‘It’s better, isn’t it?’ Pa’s voice broke into her thoughts. He was watching her.
She shrugged. ‘I suppose. Still not home, though.’
‘Really?’ Pa’s arm swept out, encompassing the room and its contents. ‘We have the Regulo and no one in this place to tell us we cannot follow it. We have plenty to remind us of the past and the place we came from.’ His voice softened. ‘We have food and warmth and each other, and the here and now. What more do you want, Aggi?’
‘I want our house,’ she whispered, her eyes prickling again. ‘I want our village, my friends, everything we had … I want to go home.’ A solitary tear tracked down her cheek.
‘A house does not make a home, Aggi,’ Pa told her gently. ‘We become attached to one place, it’s true, but you can make anywhere your home if you take the most important bits with you when you travel.’ He looked round, smiling, though his eyes were full of pain. ‘This will be home. One day.’
Agneta wiped her cheek dry with the back of her hand and looked round the room again. It didn’t feel like home, not really, not yet. But she understood. And maybe, one day…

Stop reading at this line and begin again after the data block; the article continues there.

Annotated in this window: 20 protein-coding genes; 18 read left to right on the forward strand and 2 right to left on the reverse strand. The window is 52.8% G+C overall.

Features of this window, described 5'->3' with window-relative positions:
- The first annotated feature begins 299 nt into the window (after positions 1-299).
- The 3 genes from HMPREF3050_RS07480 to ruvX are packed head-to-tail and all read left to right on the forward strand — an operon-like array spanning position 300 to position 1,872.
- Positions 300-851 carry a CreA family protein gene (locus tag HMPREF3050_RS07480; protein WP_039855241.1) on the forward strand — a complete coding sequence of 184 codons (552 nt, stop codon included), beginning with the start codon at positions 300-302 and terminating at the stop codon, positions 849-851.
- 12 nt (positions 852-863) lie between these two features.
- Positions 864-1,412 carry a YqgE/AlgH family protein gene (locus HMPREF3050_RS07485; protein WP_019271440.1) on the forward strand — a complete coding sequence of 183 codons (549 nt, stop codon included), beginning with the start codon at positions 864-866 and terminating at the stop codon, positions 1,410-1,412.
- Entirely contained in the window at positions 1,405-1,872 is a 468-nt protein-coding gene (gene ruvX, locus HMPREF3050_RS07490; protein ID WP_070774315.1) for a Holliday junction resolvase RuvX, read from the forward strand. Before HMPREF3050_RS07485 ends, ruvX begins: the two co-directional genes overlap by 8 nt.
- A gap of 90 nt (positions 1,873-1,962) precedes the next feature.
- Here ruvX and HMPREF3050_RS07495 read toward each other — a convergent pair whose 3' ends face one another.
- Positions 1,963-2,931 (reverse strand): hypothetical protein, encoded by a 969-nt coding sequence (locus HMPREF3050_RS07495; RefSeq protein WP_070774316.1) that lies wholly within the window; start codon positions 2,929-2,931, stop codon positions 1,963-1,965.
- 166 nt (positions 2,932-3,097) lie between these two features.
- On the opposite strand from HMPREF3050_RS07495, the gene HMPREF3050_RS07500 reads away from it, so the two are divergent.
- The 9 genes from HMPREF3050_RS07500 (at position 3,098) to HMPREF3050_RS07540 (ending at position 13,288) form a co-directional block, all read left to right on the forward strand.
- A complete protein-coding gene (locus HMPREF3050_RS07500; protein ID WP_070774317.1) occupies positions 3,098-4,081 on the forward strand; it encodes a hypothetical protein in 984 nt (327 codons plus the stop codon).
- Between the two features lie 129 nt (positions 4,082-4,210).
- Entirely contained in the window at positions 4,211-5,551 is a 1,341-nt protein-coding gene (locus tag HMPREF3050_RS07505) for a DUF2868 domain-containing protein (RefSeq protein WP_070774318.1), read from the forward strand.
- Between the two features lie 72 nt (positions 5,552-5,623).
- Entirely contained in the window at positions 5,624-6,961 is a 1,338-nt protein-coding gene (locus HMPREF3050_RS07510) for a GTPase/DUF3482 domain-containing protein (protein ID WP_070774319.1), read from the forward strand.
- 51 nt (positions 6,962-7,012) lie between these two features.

She smiled weakly. Best get on with it, then. ‘Potato soup, anyone?’
About the author:
Katherine Hetzel has been an egg-pickler, weigher-outer of pic’n’mix sweets, bacon-and-cheese-slicer, a pharmaceutical microbiologist (the serious job choice), a mum, a learning assistant, and a volunteer librarian at a primary school. At the moment, she’s a published author who writes fiction for children (StarMark and Kingstone with Dragonfeather Books, Granny Rainbow and More Granny Rainbow with Panda Eyes) and visits schools to share her love of creative writing with lots of little people. On the side, she writes short stories for adults. Several have been accepted for publication, including Homeland in the first Stories for Homes anthology. She blogs about life and writing at Squidge’s Scribbles, http://squidgesscribbles.blogspot.co.uk, and is a member of the Word Cloud, writing as Squidge and usually appearing as a rainbow.